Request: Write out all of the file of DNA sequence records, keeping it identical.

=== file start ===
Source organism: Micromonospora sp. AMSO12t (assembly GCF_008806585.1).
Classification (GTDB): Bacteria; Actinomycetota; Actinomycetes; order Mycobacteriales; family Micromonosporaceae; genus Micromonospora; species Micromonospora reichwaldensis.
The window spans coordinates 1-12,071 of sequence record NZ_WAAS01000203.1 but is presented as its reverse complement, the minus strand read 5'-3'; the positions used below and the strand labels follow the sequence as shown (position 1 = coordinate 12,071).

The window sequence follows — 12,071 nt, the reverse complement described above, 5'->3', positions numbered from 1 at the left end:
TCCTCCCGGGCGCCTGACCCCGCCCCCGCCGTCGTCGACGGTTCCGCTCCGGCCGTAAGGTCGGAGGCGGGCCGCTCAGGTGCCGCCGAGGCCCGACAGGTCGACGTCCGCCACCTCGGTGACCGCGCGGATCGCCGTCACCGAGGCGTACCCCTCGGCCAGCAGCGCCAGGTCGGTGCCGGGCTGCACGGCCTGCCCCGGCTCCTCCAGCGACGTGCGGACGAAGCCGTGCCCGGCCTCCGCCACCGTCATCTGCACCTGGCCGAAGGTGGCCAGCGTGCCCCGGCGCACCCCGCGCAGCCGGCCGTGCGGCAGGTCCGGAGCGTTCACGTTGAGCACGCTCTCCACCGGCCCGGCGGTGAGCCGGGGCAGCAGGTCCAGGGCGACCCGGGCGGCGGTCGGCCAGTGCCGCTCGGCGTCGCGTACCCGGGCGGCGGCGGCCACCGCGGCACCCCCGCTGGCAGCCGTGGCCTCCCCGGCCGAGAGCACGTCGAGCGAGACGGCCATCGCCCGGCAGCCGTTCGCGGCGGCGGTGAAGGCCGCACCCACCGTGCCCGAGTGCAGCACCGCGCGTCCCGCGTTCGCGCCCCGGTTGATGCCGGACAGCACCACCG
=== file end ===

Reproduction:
Source organism: Micromonospora sp. AMSO12t (assembly GCF_008806585.1).
Classification (GTDB): Bacteria; Actinomycetota; Actinomycetes; order Mycobacteriales; family Micromonosporaceae; genus Micromonospora; species Micromonospora reichwaldensis.
The window spans coordinates 1-12,071 of sequence record NZ_WAAS01000203.1 but is presented as its reverse complement, the minus strand read 5'-3'; the positions used below and the strand labels follow the sequence as shown (position 1 = coordinate 12,071).

The window sequence follows — 12,071 nt, the reverse complement described above, 5'->3', positions numbered from 1 at the left end:
TCCTCCCGGGCGCCTGACCCCGCCCCCGCCGTCGTCGACGGTTCCGCTCCGGCCGTAAGGTCGGAGGCGGGCCGCTCAGGTGCCGCCGAGGCCCGACAGGTCGACGTCCGCCACCTCGGTGACCGCGCGGATCGCCGTCACCGAGGCGTACCCCTCGGCCAGCAGCGCCAGGTCGGTGCCGGGCTGCACGGCCTGCCCCGGCTCCTCCAGCGACGTGCGGACGAAGCCGTGCCCGGCCTCCGCCACCGTCATCTGCACCTGGCCGAAGGTGGCCAGCGTGCCCCGGCGCACCCCGCGCAGCCGGCCGTGCGGCAGGTCCGGAGCGTTCACGTTGAGCACGCTCTCCACCGGCCCGGCGGTGAGCCGGGGCAGCAGGTCCAGGGCGACCCGGGCGGCGGTCGGCCAGTGCCGCTCGGCGTCGCGTACCCGGGCGGCGGCGGCCACCGCGGCACCCCCGCTGGCAGCCGTGGCCTCCCCGGCCGAGAGCACGTCGAGCGAGACGGCCATCGCCCGGCAGCCGTTCGCGGCGGCGGTGAAGGCCGCACCCACCGTGCCCGAGTGCAGCACCGCGCGTCCCGCGTTCGCGCCCCGGTTGATGCCGGACAGCACCACCG